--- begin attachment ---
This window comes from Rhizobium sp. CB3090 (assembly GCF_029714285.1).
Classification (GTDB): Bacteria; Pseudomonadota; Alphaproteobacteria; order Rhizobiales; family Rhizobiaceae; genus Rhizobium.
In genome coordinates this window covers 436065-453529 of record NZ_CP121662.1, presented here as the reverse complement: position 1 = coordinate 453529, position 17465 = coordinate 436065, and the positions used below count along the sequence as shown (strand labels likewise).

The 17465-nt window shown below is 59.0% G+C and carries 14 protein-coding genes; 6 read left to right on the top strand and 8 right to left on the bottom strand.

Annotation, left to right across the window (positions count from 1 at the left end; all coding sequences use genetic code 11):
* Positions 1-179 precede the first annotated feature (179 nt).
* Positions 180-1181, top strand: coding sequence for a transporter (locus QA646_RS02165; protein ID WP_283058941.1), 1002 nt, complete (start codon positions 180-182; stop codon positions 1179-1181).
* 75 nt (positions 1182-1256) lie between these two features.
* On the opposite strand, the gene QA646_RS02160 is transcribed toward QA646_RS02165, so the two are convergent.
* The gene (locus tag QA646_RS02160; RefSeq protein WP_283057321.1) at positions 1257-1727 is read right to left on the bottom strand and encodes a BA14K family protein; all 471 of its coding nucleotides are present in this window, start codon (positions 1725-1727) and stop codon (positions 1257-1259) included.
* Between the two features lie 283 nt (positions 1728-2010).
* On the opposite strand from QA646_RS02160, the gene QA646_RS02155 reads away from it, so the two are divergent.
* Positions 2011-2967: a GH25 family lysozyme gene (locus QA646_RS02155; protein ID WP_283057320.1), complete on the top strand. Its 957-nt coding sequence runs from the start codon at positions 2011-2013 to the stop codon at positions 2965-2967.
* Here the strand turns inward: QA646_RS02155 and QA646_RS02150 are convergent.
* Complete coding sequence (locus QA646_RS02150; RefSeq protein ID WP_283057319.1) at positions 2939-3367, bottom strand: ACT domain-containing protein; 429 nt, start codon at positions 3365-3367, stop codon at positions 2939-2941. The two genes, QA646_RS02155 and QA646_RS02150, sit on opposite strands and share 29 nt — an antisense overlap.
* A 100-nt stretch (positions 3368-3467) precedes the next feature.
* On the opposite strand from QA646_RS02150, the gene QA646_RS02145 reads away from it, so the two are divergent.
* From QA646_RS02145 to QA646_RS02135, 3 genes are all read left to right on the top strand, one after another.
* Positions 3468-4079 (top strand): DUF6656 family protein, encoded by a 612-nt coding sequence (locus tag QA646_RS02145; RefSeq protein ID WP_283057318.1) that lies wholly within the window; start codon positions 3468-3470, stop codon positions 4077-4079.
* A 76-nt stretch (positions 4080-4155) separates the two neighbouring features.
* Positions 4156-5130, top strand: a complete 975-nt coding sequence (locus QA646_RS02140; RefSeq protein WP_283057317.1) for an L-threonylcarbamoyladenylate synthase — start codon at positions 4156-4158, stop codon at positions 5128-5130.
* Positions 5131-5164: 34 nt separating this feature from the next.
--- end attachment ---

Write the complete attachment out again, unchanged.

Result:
This window comes from Rhizobium sp. CB3090 (assembly GCF_029714285.1).
Classification (GTDB): Bacteria; Pseudomonadota; Alphaproteobacteria; order Rhizobiales; family Rhizobiaceae; genus Rhizobium.
In genome coordinates this window covers 436065-453529 of record NZ_CP121662.1, presented here as the reverse complement: position 1 = coordinate 453529, position 17465 = coordinate 436065, and the positions used below count along the sequence as shown (strand labels likewise).

The 17465-nt window shown below is 59.0% G+C and carries 14 protein-coding genes; 6 read left to right on the top strand and 8 right to left on the bottom strand.

Annotation, left to right across the window (positions count from 1 at the left end; all coding sequences use genetic code 11):
* Positions 1-179 precede the first annotated feature (179 nt).
* Positions 180-1181, top strand: coding sequence for a transporter (locus QA646_RS02165; protein ID WP_283058941.1), 1002 nt, complete (start codon positions 180-182; stop codon positions 1179-1181).
* 75 nt (positions 1182-1256) lie between these two features.
* On the opposite strand, the gene QA646_RS02160 is transcribed toward QA646_RS02165, so the two are convergent.
* The gene (locus tag QA646_RS02160; RefSeq protein WP_283057321.1) at positions 1257-1727 is read right to left on the bottom strand and encodes a BA14K family protein; all 471 of its coding nucleotides are present in this window, start codon (positions 1725-1727) and stop codon (positions 1257-1259) included.
* Between the two features lie 283 nt (positions 1728-2010).
* On the opposite strand from QA646_RS02160, the gene QA646_RS02155 reads away from it, so the two are divergent.
* Positions 2011-2967: a GH25 family lysozyme gene (locus QA646_RS02155; protein ID WP_283057320.1), complete on the top strand. Its 957-nt coding sequence runs from the start codon at positions 2011-2013 to the stop codon at positions 2965-2967.
* Here the strand turns inward: QA646_RS02155 and QA646_RS02150 are convergent.
* Complete coding sequence (locus QA646_RS02150; RefSeq protein ID WP_283057319.1) at positions 2939-3367, bottom strand: ACT domain-containing protein; 429 nt, start codon at positions 3365-3367, stop codon at positions 2939-2941. The two genes, QA646_RS02155 and QA646_RS02150, sit on opposite strands and share 29 nt — an antisense overlap.
* A 100-nt stretch (positions 3368-3467) precedes the next feature.
* On the opposite strand from QA646_RS02150, the gene QA646_RS02145 reads away from it, so the two are divergent.
* From QA646_RS02145 to QA646_RS02135, 3 genes are all read left to right on the top strand, one after another.
* Positions 3468-4079 (top strand): DUF6656 family protein, encoded by a 612-nt coding sequence (locus tag QA646_RS02145; RefSeq protein ID WP_283057318.1) that lies wholly within the window; start codon positions 3468-3470, stop codon positions 4077-4079.
* A 76-nt stretch (positions 4080-4155) separates the two neighbouring features.
* Positions 4156-5130, top strand: a complete 975-nt coding sequence (locus QA646_RS02140; RefSeq protein WP_283057317.1) for an L-threonylcarbamoyladenylate synthase — start codon at positions 4156-4158, stop codon at positions 5128-5130.
* Positions 5131-5164: 34 nt separating this feature from the next.